At the time of the juvenile court proceedings in this case, former section 366.26, subdivision (c)(4) (hereafter former section 366.26 (c)(4)) provided in relevant part: “If the court finds that adoption of the child or termination of parental rights is not in the best interest of the child … the court shall either order that the present caretakers or other appropriate persons shall become legal guardians of the child or order that the child remain in long-term foster care … . The court shall also make an order for visitation with the parents or guardians unless the court finds by a preponderance of the evidence that the visitation would be detrimental to the physical or emotional well-being of the child.” (Italics added.)
The italicized sentence had been construed by the Courts of Appeal in In re Jasmine P. (2001) 91 Cal.App.4th 617 [110 Cal. Rptr. 2d 562] (Jasmine P.) and in In re Randalynne G. (2002) 97 Cal.App.4th 1156 [118 Cal. Rptr. 2d 880] ( Randalynne G.), with conflicting interpretations. Jasmine P. held that the juvenile court could delegate to a legal guardian the issue of visitation between parent and child. In the court's words: “[W]here the child is left in long-term foster care and not in a legal guardianship, then the juvenile court shall order visitation with the parents or guardians unless the court finds by a preponderance of the evidence that the visitation would be detrimental to the physical or emotional well-being of the child.” ( 91 Cal.App.4th at p. 621.) The section 366.26 hearing in this case occurred on November 27, 2001; the Court of Appeal's decision in Jasmine P. was filed on July 12, 2001. Here, in leaving to the minor's appointed guardians the determination of visitation between the minor and her mother, the juvenile court's ruling was in accord with the Jasmine P. decision.
After the permanent plan hearing in this case, the Court of Appeal in Randalynne G., supra, 97 Cal.App.4th 1156, disagreed with the holding of Jasmine P., supra, 91 Cal.App.4th 617 . It held that the juvenile court in a dependency proceeding may not delegate to a minor's legal guardian the issue of visitation between child and parent. The Court of Appeal here followed Randalynne G.
The statutory language directing the juvenile court to determine visitation between parent and child, which was construed by the Courts of Appeal in Jasmine P., supra, 91 Cal.App.4th 617, in Randalynne G., supra, 97 Cal.App.4th 1156, and on appeal in this case, came at the end of a long paragraph concerning both legal guardianships and long-term foster care placements. This created uncertainty as to whether the statutory mandate that only the juvenile court, not the legal guardian, determine the issue of visitation applied solely to foster care or to both foster care and legal guardianships. Not surprisingly, this ambiguity has led to different interpretations of the statutory language in the Courts of Appeal.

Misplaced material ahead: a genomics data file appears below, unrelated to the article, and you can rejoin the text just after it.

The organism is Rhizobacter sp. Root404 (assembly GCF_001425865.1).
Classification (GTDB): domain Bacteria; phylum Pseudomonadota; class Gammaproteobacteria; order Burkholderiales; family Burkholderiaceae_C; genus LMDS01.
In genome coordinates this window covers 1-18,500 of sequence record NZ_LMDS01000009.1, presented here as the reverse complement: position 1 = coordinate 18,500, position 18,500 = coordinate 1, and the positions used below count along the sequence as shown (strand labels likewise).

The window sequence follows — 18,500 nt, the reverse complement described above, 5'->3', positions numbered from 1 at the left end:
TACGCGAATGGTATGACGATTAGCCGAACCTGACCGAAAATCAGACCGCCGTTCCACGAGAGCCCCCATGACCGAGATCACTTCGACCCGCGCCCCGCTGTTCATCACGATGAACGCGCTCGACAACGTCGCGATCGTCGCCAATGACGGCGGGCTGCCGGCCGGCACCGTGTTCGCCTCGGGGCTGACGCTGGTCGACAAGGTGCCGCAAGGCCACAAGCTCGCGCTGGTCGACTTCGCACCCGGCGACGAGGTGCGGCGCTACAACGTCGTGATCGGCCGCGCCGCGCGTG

(5) The ambiguity has now been eliminated by a statutory amendment that took effect on January 1, 2004, while this case was pending before us. (Stats. 2003, ch. 813, § 7.) Whereas former section 366.26 (c)(4) comprised a long paragraph lumping together legal guardianships and foster care placements, the amended version deals with these two subjects in two separate paragraphs, designated section 366.26 (c)(4)(A) and (B).
Section 366.26 (c)(4)(A), which pertains to legal guardianships, provides: “If the court finds that adoption of the child or termination of parental rights is not in the best interest of the child, because one of the conditions in subparagraph (A), (B), (C), (D), or (E) of paragraph (1) or in paragraph (2) applies, the court shall either order that the present caretakers or other appropriate persons shall become legal guardians of the child or order that the child remain in long-term foster care. Legal guardianship shall be considered before long-term foster care, if it is in the best interests of the child and if a suitable guardian can be found. A child who is 10 years of age or older who is placed in a group home shall be asked to identify any individuals who are important to the child to identify potential guardians. The agency may ask any child who is younger than 10 years of age to provide that information, as appropriate.”
Section 366.26 (c)(4)(B), which concerns foster care placements, says: “If the child is living with a relative or foster parent who is willing and capable of providing a stable and permanent environment, but not willing to become a legal guardian, the child shall not be removed from the home if the court finds the removal would be seriously detrimental to the emotional well-being of the child because the child has substantial psychological ties to the relative caretaker or foster parents. The court shall also make an order for visitation with the parents or guardians unless the court finds by a preponderance of the evidence that the visitation would be detrimental to the physical or emotional well-being of the child.” (Italics added.)